The banks used to be some of the most profitable companies in Britain. Before the Great Recession, financials like Lloyds (LSE: LLOY) and Royal Bank of Scotland earned billions of pounds, and were some of the most highly valued firms in the FTSE 100. But ever since the Credit Crunch, Lloyds Banking Group has hardly made any money. Will it ever return to the mega profits of yesteryear? Well, let’s dig a little deeper.

The banks used to be the engine of Britain’s economy

The heyday of the banks was in the 1980s and 1990s. A booming financial sector, and a wave of City deregulation called ‘the Big Bang’, created tens of thousands of jobs. All the best graduates wanted to work in retail and investment banks.

And the business environment was perfect for these financials. Interest rates had to be high to control inflation, and so current accounts were hugely profitable. A growing housing market meant that the mortgage market could flourish. And rising stock markets meant party time for the investment banks.

But, in the background, profound changes were taking place. Rapidly growing global production meant that deflation was now the threat, and jobs were migrating to emerging markets. The modern scenario is a low-cost, China-centric world where low interest rates are the norm.

People are gradually realising that deflation isn’t just a phase the world economy is going through, but is the way the world now is. And that’s bad news for banks. Current accounts are no longer profitable. What’s more, Lloyds has set aside ridiculous sums of money to pay for the PPI scandal, and also has had to steadily clear its mountain of bad debt.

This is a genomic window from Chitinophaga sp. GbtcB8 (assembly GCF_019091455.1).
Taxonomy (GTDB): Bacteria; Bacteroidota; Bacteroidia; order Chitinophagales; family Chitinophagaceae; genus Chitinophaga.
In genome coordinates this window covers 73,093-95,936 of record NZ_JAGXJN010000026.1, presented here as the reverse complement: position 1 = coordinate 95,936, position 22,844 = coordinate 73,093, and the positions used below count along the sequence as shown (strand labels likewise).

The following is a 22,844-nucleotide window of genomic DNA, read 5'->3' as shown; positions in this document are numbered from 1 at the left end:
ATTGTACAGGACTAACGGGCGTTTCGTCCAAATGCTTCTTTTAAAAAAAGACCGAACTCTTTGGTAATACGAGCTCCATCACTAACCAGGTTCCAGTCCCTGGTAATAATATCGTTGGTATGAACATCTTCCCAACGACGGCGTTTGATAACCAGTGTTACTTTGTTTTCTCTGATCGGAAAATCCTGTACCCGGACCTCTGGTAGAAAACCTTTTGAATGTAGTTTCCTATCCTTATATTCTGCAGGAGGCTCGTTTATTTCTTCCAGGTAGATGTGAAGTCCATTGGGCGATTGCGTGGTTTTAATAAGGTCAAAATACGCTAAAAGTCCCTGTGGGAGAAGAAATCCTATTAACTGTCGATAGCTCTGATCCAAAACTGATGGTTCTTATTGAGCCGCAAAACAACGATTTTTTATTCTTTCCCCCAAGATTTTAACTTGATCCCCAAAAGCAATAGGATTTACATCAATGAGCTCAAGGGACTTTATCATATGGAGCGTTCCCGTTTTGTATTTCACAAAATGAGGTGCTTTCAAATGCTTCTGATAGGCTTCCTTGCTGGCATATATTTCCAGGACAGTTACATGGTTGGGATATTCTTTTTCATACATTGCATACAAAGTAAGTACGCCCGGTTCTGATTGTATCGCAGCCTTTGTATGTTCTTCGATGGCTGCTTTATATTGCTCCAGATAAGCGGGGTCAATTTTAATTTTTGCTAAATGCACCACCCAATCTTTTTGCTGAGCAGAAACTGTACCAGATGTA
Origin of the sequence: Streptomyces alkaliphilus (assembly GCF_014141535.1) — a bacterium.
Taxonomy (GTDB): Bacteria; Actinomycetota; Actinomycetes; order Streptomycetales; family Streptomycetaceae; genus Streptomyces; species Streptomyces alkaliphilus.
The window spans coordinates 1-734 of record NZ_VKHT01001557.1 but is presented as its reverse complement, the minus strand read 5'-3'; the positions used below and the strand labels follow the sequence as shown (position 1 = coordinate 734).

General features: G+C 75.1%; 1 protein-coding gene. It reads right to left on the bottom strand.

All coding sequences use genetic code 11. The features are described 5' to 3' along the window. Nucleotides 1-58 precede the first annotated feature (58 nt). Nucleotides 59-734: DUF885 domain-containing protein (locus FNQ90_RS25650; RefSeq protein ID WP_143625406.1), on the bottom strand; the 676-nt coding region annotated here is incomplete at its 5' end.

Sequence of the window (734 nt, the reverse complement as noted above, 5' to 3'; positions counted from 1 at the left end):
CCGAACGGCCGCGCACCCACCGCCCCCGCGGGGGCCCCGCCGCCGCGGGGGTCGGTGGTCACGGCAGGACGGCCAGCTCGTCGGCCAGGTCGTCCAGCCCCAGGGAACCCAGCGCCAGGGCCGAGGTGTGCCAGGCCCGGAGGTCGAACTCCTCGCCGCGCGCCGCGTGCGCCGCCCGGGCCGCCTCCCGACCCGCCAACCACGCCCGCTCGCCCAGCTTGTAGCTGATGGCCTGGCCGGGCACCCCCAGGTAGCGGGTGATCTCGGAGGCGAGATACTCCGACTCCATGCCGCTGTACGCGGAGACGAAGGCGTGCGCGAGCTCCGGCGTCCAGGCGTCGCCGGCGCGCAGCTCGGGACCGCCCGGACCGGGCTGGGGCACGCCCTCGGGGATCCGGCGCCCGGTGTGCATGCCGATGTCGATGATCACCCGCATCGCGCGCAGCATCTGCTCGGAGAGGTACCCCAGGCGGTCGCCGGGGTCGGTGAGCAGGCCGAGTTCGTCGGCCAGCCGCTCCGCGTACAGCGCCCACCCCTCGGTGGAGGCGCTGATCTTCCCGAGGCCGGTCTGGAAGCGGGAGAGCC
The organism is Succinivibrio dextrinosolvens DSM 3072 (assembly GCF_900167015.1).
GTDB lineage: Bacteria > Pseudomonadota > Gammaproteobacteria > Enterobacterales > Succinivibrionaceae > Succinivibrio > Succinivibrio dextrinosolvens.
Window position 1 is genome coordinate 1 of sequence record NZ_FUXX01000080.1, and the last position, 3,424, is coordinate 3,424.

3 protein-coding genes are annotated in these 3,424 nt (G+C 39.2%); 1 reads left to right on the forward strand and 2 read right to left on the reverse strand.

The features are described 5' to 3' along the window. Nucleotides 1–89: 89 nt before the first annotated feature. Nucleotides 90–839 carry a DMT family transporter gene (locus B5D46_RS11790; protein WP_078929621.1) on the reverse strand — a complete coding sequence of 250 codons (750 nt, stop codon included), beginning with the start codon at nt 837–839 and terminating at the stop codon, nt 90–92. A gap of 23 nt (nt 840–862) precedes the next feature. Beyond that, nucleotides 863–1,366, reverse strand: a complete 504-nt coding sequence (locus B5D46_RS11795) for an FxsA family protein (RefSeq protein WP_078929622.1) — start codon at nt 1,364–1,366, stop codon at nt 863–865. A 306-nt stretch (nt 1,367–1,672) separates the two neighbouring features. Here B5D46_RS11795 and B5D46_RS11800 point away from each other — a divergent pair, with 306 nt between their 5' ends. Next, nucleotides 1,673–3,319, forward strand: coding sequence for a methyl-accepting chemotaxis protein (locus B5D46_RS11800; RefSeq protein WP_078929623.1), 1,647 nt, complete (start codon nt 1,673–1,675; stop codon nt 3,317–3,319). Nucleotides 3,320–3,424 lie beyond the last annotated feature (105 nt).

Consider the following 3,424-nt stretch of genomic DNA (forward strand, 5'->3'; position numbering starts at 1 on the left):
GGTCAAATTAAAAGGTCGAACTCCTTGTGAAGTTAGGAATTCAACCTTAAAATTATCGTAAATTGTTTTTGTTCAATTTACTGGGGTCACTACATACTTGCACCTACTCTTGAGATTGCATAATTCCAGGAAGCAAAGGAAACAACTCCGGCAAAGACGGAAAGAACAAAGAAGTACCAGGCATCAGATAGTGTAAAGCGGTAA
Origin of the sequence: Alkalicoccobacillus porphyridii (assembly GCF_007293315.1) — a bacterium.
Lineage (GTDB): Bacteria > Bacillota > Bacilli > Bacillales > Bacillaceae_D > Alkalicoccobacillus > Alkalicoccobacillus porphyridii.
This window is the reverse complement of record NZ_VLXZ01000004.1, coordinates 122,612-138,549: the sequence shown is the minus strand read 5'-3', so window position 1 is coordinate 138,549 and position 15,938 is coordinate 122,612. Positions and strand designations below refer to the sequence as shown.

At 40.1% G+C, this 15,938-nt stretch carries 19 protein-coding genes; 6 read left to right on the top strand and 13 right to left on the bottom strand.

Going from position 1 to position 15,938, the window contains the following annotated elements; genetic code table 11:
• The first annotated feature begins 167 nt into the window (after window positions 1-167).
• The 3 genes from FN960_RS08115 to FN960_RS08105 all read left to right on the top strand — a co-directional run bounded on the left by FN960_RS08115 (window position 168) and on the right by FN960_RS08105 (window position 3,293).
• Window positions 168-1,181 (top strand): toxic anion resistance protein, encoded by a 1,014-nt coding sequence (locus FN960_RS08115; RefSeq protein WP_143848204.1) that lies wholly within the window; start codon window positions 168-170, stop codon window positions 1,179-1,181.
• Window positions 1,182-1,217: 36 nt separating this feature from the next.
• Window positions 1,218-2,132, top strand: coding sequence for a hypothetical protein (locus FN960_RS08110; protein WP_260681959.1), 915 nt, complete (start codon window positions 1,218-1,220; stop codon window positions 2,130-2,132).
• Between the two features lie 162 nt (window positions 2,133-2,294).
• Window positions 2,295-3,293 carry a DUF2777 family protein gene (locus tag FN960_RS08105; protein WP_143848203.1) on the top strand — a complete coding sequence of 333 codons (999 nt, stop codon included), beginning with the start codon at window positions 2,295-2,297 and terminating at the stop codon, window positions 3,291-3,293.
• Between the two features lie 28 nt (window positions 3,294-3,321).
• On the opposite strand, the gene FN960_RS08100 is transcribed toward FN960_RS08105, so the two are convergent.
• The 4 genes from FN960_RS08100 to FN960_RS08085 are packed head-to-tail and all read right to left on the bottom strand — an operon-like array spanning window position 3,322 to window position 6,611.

Investors are warming to Lloyds again

Yet there also positives. The British economy is resurgent, with an astonishing ascent in the employment rate and high and rising house prices. Lloyds is Britain’s biggest mortgage provider, and this part of the business is set to do well. This firm also has some of Britain’s biggest brands, such as Lloyds, Halifax, Bank of Scotland and Scottish Widows.

Yet I’m afraid I don’t think Lloyds will ever reach its pre-Credit Crunch heights again. The world has just changed far too much and far too quickly. So I can’t promise a rapid increase in income, and a rapidly rising share price. There never will be a return to multi-billion pound profits.

Instead, what I foresee is a steady recovery, a return to respectable profitability, and a gradually rising dividend yield. The share price will climb, but only slowly. Lloyds will find a place in many people’s portfolios as a dependable dividend stock.

Investors are, at last, starting to warm to Lloyds once again. But you’ll have to be patient. It’s a long road back.

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Prabhat Sakya has no position in any shares mentioned. The Motley Fool UK has no position in any of the shares mentioned. We Fools don't all hold the same opinions, but we all believe that considering a diverse range of insights makes us better investors.